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You searched for subject:(Oppression remedy). Showing records 1 – 3 of 3 total matches.

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University of Western Ontario

1. Abbey, Natasha A. An Insightful Study of the Oppression Remedy under South African and Canadian Corporate Law.

Degree: 2012, University of Western Ontario

A new perspective is provided on the South African company law through the comparative analysis of a shareholders’ remedy known as the Oppression Remedy under section 163 of the Companies Act 71 of 2008 and section 241 of the Canada Business Corporations Act. Despite the introduction of the new Companies Act 71 of 2008, the statute still remains unclear as to the rights, duties and powers of each individual within a company. In an aim to address this lack of clarity, this thesis takes a “back-to-basics” approach by discussing the fundamental principles of corporate personality and majority rule. This thesis provides a historical analysis of the English company law, its influence on the South African company law as well as the development of Canadian corporate law specifically through section 241. This study analyses the English, South African and Canadian statutes, cases and secondary materials.

Subjects/Keywords: company; director; judicial powers; majority rule; oppression remedy; shareholder.; Business Organizations Law

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APA · Chicago · MLA · Vancouver · CSE | Export to Zotero / EndNote / Reference Manager

APA (6th Edition):

Abbey, N. A. (2012). An Insightful Study of the Oppression Remedy under South African and Canadian Corporate Law. (Thesis). University of Western Ontario. Retrieved from https://ir.lib.uwo.ca/etd/830

Note: this citation may be lacking information needed for this citation format:
Not specified: Masters Thesis or Doctoral Dissertation

Chicago Manual of Style (16th Edition):

Abbey, Natasha A. “An Insightful Study of the Oppression Remedy under South African and Canadian Corporate Law.” 2012. Thesis, University of Western Ontario. Accessed March 30, 2020. https://ir.lib.uwo.ca/etd/830.

Note: this citation may be lacking information needed for this citation format:
Not specified: Masters Thesis or Doctoral Dissertation

MLA Handbook (7th Edition):

Abbey, Natasha A. “An Insightful Study of the Oppression Remedy under South African and Canadian Corporate Law.” 2012. Web. 30 Mar 2020.

Vancouver:

Abbey NA. An Insightful Study of the Oppression Remedy under South African and Canadian Corporate Law. [Internet] [Thesis]. University of Western Ontario; 2012. [cited 2020 Mar 30]. Available from: https://ir.lib.uwo.ca/etd/830.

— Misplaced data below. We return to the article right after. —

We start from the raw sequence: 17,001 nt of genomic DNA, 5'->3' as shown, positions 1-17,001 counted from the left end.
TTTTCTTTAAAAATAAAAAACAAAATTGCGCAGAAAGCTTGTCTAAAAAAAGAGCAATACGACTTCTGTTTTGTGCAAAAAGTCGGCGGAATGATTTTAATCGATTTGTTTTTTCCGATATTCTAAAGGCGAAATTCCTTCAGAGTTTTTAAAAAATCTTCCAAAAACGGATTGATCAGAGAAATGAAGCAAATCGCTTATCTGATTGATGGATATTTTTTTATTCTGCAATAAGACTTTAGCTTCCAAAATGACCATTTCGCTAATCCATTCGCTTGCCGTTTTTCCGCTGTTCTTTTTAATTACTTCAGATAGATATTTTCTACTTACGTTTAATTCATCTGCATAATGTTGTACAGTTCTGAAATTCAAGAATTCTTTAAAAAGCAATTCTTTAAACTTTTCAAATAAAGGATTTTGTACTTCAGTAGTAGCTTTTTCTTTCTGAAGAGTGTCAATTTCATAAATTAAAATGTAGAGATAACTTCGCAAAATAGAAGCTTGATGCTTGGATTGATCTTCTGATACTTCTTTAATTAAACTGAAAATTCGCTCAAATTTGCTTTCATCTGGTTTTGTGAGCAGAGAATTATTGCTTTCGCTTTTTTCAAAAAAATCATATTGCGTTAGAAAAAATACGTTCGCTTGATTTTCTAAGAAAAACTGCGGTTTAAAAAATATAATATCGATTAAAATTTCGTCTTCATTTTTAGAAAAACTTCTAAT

Note: this citation may be lacking information needed for this citation format:
Not specified: Masters Thesis or Doctoral Dissertation

Council of Science Editors:

Abbey NA. An Insightful Study of the Oppression Remedy under South African and Canadian Corporate Law. [Thesis]. University of Western Ontario; 2012. Available from: https://ir.lib.uwo.ca/etd/830

Note: this citation may be lacking information needed for this citation format:
Not specified: Masters Thesis or Doctoral Dissertation


University of Western Ontario

2. Fadahunsi, Oluwabukola. Minority Shareholders' Protections under Nigerian and Canadian Corporate Law: A Comparative Analysis.

Degree: 2019, University of Western Ontario

This thesis first examines the underlying theories of the statutory models of the Nigerian and Canadian company law, in order to determine the impact of these differing models on minority shareholders’ protection in each jurisdiction. From a practical perspective, this thesis then undertakes a comparative analysis of minority shareholders’ protections in the respective corporate statutes along with the judicial interpretations provided by the Nigerian and Canadian courts, with particular reference to the derivative action and oppression remedy. The similarities and differences of the derivative action and oppression remedy action available in each jurisdiction are highlighted, thereby revealing certain areas of convergence and other areas of jurisdictional uniqueness It is easy to see the link between strong minority shareholders’ protection and widely - dispersed corporate share ownership, as minority investors will be more willing to invest in jurisdictions where their status as minority shareholders will not place them in a precarious situation. Consequently, this thesis examines the extent to which minority shareholders’ protection can influence dispersed investments in a developing economy like Nigeria. Concluding that there is a plausible link between minority shareholders’ protection and dispersed investments, this thesis recommends more adequate provisions and mechanisms to protect minority shareholders so as to improve the extent of investments especially in a developing country like Nigeria.